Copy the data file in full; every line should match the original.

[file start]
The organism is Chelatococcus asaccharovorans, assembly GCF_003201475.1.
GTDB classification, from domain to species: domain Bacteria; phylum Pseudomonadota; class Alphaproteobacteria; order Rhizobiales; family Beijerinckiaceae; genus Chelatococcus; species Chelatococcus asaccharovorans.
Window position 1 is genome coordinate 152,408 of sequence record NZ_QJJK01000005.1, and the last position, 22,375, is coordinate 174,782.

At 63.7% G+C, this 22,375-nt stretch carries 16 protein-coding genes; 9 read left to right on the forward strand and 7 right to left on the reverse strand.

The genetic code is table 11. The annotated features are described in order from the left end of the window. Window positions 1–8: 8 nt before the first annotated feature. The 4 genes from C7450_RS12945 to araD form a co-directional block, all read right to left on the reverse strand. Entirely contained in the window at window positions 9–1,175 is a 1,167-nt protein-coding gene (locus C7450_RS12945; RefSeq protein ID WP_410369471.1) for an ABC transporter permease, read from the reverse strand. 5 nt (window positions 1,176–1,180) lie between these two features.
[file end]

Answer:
The organism is Chelatococcus asaccharovorans, assembly GCF_003201475.1.
GTDB classification, from domain to species: domain Bacteria; phylum Pseudomonadota; class Alphaproteobacteria; order Rhizobiales; family Beijerinckiaceae; genus Chelatococcus; species Chelatococcus asaccharovorans.
Window position 1 is genome coordinate 152,408 of sequence record NZ_QJJK01000005.1, and the last position, 22,375, is coordinate 174,782.

At 63.7% G+C, this 22,375-nt stretch carries 16 protein-coding genes; 9 read left to right on the forward strand and 7 right to left on the reverse strand.

The genetic code is table 11. The annotated features are described in order from the left end of the window. Window positions 1–8: 8 nt before the first annotated feature. The 4 genes from C7450_RS12945 to araD form a co-directional block, all read right to left on the reverse strand. Entirely contained in the window at window positions 9–1,175 is a 1,167-nt protein-coding gene (locus C7450_RS12945; RefSeq protein ID WP_410369471.1) for an ABC transporter permease, read from the reverse strand. 5 nt (window positions 1,176–1,180) lie between these two features.